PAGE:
“He is really passionate about helping young people in the community, and he comes in with big ideas often,” Herman said. “He goes, ‘Nick, I need your help getting a business card; my girl is going to pay for it.’ So we went on Vistaprint and we set him up with a business card and he has a GoFundMe, and he goes out and just talks to people. He tries to help as many young people as he can.”
Like Morgan, Herman said most of his clients are referrals or walk-ins. They see the signs on Woodward that list the services offered inside, and peek in out of curiosity.
Visiting the center for the first time on Aug. 17, Burt Tyler told Detroit Catholic he was picking up food and clothing and had scheduled a dental appointment for later in the month.
“It helps because I am on a fixed income. I am a disabled veteran, and I don’t get much money to pay rent, utilities and food. When I run short on food, this place will help,” Tyler said.
The center’s dental clinic, medical clinic and medicine dispensary, sponsored by the Order of Malta, see patients by appointment each week. The dispensary is stocked with supplies donated after people pass away, leaving unexpired medication, said Nancy Harmon, dental director for Malta Dental and Medical Clinic. As long as they aren’t Schedule 2 controlled substances, the clinic can use them, she said.
“The people we see can’t afford the copays or have lost their medications on the street,” Harmon said.
One of the most needed services the clinic provides is denture fittings, Harmon said, adding clients “bound out of the clinic, ecstatic to have a smile again.”
Jeff Smith, who was getting his last denture fitting before he gets them placed at the end of August, has been hoping for new dentures for over a year and a half after losing his former set. He told Detroit Catholic getting his new teeth is like Christmas, his eyes welling with tears.
“It will make me feel better, more confident,” Smith said. “It gives me more self-esteem. I am a little anxious to see it.”
Teeth make a big difference, Smith said, adding he believes his new smile will help him get better jobs and promotions.
Dr. Shanelle Pearse, DDS, began volunteering at the clinic eight years ago, first as a master’s student and then as a University of Detroit Mercy dental student. She tries to volunteer her time at least once a month.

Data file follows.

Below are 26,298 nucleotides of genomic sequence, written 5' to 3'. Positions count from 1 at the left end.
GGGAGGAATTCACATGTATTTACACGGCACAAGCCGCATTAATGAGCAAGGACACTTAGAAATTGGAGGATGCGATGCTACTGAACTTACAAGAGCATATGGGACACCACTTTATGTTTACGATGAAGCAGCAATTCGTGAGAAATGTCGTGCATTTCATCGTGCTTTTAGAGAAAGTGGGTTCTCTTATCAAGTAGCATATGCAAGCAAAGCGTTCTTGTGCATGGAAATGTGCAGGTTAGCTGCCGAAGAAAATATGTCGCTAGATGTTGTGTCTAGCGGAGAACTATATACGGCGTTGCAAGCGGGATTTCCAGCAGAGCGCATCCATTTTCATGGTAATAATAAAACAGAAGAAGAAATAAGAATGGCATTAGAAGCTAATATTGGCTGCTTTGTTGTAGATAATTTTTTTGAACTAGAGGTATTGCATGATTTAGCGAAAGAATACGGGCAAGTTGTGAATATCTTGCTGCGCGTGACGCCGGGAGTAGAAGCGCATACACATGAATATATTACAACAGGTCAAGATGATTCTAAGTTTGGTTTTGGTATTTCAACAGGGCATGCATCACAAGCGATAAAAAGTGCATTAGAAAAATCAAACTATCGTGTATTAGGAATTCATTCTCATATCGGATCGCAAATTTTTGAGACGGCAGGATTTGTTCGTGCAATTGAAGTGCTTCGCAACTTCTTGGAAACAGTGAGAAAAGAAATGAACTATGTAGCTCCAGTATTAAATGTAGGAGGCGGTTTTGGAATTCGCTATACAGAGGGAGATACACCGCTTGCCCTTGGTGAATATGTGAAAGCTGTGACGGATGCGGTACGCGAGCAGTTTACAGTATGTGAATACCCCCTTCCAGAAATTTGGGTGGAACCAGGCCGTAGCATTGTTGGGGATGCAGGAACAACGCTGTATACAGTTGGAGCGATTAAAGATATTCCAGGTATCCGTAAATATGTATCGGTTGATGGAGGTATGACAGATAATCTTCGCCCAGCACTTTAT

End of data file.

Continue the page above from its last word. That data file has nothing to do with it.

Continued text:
Dr. Pearse said by the time people find the Center for the Works of Mercy, they are past preventive care and upkeep –– often clients come in with jaw issues or are already in need of dentures.
“We see so many unique cases because you are seeing the full population,” Dr. Pearse said. “You aren’t just seeing a subsect of people who have a thousand dollars to throw around –– you really are seeing the world as it is.”
Dr. Pearse said offering her services as a dentist is a small way she can give back to the community, just as all the Center for the Works of Mercy’s volunteers and case workers do.
“I love it here, and it helps me find purpose and passion,” Pearse said. “I always knew I wanted to be a dentist, and it is wonderful to help the people here. A lot of people, when they go on mission, will go overseas, but there are a lot of people who need our help right here. They are just looking for a smile, for a chance to get their dignity back.”
Catholic Charities of Southeast Michigan’s Annual Celebration
In-person registration for Catholic Charities of Southeast Michigan’s Annual Celebration on Sept. 11 at the Basilica of Ste. Anne de Detroit is sold out, but registration for the virtual livestream is still available for $25.
This event will include a performance by Catholic singer, storyteller, and inspirational speaker ValLimar Jansen. Proceeds from the event support Catholic Charities’ offices and ministries throughout Metro Detroit, which serve an estimated 20,000 individuals each year.